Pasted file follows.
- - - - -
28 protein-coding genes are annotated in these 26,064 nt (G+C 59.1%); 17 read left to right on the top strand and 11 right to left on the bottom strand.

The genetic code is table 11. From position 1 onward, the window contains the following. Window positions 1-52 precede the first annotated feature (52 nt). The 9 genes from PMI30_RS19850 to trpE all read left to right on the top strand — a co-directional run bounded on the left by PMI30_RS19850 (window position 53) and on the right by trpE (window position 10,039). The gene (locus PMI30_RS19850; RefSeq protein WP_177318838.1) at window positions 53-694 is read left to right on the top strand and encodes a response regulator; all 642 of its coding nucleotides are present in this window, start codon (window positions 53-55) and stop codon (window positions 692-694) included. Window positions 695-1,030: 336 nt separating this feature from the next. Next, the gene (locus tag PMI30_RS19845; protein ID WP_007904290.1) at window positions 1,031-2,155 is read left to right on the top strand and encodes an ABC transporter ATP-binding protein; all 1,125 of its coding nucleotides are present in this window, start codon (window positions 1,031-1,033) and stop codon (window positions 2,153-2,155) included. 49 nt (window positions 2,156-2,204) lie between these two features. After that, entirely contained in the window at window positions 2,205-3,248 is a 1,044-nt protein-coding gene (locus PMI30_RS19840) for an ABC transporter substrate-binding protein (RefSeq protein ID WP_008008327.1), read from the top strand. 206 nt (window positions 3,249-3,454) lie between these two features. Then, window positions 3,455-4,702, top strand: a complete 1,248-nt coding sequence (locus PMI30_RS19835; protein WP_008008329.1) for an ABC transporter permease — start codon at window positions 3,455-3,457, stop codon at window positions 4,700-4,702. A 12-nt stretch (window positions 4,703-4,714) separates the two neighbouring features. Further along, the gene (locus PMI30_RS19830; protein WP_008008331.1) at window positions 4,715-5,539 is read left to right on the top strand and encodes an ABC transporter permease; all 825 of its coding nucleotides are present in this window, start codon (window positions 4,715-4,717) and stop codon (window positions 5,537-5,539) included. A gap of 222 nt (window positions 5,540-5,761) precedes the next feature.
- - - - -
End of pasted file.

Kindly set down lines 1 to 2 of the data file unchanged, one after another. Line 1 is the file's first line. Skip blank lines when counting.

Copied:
28 protein-coding genes are annotated in these 26,064 nt (G+C 59.1%); 17 read left to right on the top strand and 11 right to left on the bottom strand.

The genetic code is table 11. From position 1 onward, the window contains the following. Window positions 1-52 precede the first annotated feature (52 nt). The 9 genes from PMI30_RS19850 to trpE all read left to right on the top strand — a co-directional run bounded on the left by PMI30_RS19850 (window position 53) and on the right by trpE (window position 10,039). The gene (locus PMI30_RS19850; RefSeq protein WP_177318838.1) at window positions 53-694 is read left to right on the top strand and encodes a response regulator; all 642 of its coding nucleotides are present in this window, start codon (window positions 53-55) and stop codon (window positions 692-694) included. Window positions 695-1,030: 336 nt separating this feature from the next. Next, the gene (locus tag PMI30_RS19845; protein ID WP_007904290.1) at window positions 1,031-2,155 is read left to right on the top strand and encodes an ABC transporter ATP-binding protein; all 1,125 of its coding nucleotides are present in this window, start codon (window positions 1,031-1,033) and stop codon (window positions 2,153-2,155) included. 49 nt (window positions 2,156-2,204) lie between these two features. After that, entirely contained in the window at window positions 2,205-3,248 is a 1,044-nt protein-coding gene (locus PMI30_RS19840) for an ABC transporter substrate-binding protein (RefSeq protein ID WP_008008327.1), read from the top strand. 206 nt (window positions 3,249-3,454) lie between these two features. Then, window positions 3,455-4,702, top strand: a complete 1,248-nt coding sequence (locus PMI30_RS19835; protein WP_008008329.1) for an ABC transporter permease — start codon at window positions 3,455-3,457, stop codon at window positions 4,700-4,702. A 12-nt stretch (window positions 4,703-4,714) separates the two neighbouring features. Further along, the gene (locus PMI30_RS19830; protein WP_008008331.1) at window positions 4,715-5,539 is read left to right on the top strand and encodes an ABC transporter permease; all 825 of its coding nucleotides are present in this window, start codon (window positions 4,715-4,717) and stop codon (window positions 5,537-5,539) included. A gap of 222 nt (window positions 5,540-5,761) precedes the next feature.